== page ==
The Sydney Film Festival has just started, and this year (2014) it celebrates its 61st year.
This week we’ll explore some of Sydney’s early cinemas, with a focus on Newtown, which once hosted up to eight cinemas.
One of them, The Hub, was briefly home to the Sydney Film Festival – and after years of neglect, seems to be getting new lease on life as a ‘live venue’.
In the early decades of the 20th century, before the advent of radio in the 1930s and TV in the 1950s, Sydney had a love affair with movies. In 1921, there were 18 movie theatres in the city centre, with a further 96 in the outer suburbs. Today the State Theatre is the only remaining functioning cinema in the CBD; some of the other early cinemas still operating in Sydney’s suburbs include the Randwick Ritz, the Collaroy Cinema and the Orpheum at Cremorne. But there are other survivors too: The Hub and the Enmore Theatre.
The Hub Theatre is located just opposite Newtown train station. Locals may remember it as a ‘blue movie house’ although it has been vacant now for almost 20 years.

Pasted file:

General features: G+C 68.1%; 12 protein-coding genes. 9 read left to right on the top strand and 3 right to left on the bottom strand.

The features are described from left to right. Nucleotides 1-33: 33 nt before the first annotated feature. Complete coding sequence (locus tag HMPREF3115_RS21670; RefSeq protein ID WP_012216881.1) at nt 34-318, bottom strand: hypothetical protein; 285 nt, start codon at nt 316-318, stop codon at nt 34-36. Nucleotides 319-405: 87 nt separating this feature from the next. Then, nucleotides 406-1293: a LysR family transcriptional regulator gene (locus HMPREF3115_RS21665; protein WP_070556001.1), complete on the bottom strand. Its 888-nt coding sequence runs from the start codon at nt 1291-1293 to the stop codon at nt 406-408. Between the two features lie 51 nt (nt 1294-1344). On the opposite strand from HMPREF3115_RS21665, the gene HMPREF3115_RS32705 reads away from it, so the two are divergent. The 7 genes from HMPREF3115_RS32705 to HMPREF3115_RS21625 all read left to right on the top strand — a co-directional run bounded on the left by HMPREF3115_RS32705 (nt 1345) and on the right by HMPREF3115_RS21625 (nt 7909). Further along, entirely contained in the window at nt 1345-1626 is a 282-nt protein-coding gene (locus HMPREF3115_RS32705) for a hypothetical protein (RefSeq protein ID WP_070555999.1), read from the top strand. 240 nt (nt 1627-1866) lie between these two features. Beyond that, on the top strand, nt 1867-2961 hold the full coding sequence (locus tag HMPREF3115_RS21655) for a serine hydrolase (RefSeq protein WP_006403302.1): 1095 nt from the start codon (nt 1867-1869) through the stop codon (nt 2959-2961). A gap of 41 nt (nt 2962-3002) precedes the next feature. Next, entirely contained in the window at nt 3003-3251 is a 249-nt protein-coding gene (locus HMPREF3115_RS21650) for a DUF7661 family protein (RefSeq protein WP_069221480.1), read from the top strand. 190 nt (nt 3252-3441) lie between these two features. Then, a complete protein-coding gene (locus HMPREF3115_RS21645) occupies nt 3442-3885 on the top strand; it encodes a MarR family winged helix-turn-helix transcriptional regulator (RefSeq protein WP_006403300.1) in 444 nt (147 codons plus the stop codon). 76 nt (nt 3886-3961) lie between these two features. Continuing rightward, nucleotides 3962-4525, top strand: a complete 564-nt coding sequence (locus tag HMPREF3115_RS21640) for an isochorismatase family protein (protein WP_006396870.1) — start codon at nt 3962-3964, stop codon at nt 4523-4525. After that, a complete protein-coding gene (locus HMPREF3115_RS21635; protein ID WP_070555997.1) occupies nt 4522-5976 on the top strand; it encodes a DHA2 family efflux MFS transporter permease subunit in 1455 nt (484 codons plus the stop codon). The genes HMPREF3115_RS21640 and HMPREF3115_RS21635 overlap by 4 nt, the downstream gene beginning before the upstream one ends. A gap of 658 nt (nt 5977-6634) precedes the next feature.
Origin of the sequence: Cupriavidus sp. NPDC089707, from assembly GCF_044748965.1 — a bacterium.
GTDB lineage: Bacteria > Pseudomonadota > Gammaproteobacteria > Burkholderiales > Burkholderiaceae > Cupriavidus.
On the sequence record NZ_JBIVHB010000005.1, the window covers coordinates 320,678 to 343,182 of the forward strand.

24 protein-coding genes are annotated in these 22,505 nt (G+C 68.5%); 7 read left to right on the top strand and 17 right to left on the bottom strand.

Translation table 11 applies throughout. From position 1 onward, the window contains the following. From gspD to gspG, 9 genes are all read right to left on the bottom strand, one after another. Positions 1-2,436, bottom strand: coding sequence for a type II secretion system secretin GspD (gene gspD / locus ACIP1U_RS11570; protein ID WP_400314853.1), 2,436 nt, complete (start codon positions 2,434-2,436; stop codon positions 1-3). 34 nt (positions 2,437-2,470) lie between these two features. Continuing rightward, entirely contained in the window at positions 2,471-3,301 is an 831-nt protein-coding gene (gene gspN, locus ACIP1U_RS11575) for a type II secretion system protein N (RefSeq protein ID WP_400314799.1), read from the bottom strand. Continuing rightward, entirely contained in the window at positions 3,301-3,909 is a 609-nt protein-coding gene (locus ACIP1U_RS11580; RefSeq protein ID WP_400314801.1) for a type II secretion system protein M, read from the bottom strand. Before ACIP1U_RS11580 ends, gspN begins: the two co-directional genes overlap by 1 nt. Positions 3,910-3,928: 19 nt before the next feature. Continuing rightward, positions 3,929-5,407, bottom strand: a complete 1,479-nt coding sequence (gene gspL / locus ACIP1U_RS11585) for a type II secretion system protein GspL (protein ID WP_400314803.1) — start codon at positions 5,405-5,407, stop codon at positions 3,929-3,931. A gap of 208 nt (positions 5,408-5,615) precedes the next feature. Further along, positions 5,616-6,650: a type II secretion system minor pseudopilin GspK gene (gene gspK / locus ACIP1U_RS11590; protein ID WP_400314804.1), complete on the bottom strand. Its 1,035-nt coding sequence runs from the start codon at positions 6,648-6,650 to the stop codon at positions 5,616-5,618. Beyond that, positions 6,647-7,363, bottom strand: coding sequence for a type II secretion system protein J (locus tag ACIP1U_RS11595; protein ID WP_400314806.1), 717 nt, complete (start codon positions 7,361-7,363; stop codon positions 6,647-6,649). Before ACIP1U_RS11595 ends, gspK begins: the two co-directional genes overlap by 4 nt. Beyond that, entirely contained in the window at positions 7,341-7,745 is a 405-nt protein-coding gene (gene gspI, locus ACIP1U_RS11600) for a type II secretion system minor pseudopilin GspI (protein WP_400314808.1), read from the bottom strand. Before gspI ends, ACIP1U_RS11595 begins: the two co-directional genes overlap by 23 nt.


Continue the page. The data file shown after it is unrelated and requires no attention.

The first theatre on this site was the Hippodrome in 1908. It was followed by Clay’s Bridge Theatre in 1913, at which time it was said to be the only vaudeville entertainment venue in Newtown.
The theatre was converted to use as a cinema in the 1930s and renamed as The Hub. In the 1950s and 60s, it screened non-English language films to cater to Newtown’s migrant population, and was briefly the home of the Sydney Film Festival (1965-66). After a spell as a ‘blue movie house’, The Hub closed in the early 1990s and has been vacant since this time.
Further along Enmore Road is the Enmore Theatre. There has been a theatre on this site since 1910, and it’s touted as ‘Sydney’s oldest and longest running live theatre’.
Read more about Newtown’s lost theatres here in this book, publisehd in 2012: Parkinson, Robert James 2012, Picture shows in the Marrickville and Newtown districts, 1898-2012, Woollahra, NSW